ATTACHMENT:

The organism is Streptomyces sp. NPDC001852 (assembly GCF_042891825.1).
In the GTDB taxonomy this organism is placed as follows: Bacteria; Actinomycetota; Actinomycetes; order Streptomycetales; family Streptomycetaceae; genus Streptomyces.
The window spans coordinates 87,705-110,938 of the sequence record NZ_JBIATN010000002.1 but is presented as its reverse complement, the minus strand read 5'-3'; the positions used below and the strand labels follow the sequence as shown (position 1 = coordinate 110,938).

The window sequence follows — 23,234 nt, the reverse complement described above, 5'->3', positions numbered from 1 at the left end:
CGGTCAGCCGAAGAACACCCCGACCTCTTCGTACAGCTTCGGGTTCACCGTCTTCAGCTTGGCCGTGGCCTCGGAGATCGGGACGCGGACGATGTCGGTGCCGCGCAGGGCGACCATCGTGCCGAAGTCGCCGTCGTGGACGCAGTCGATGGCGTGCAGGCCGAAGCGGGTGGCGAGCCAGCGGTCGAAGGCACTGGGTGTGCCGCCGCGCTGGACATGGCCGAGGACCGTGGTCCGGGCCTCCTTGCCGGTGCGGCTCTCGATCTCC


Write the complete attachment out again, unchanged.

The organism is Streptomyces sp. NPDC001852 (assembly GCF_042891825.1).
In the GTDB taxonomy this organism is placed as follows: Bacteria; Actinomycetota; Actinomycetes; order Streptomycetales; family Streptomycetaceae; genus Streptomyces.
The window spans coordinates 87,705-110,938 of the sequence record NZ_JBIATN010000002.1 but is presented as its reverse complement, the minus strand read 5'-3'; the positions used below and the strand labels follow the sequence as shown (position 1 = coordinate 110,938).

The window sequence follows — 23,234 nt, the reverse complement described above, 5'->3', positions numbered from 1 at the left end:
CGGTCAGCCGAAGAACACCCCGACCTCTTCGTACAGCTTCGGGTTCACCGTCTTCAGCTTGGCCGTGGCCTCGGAGATCGGGACGCGGACGATGTCGGTGCCGCGCAGGGCGACCATCGTGCCGAAGTCGCCGTCGTGGACGCAGTCGATGGCGTGCAGGCCGAAGCGGGTGGCGAGCCAGCGGTCGAAGGCACTGGGTGTGCCGCCGCGCTGGACATGGCCGAGGACCGTGGTCCGGGCCTCCTTGCCGGTGCGGCTCTCGATCTCC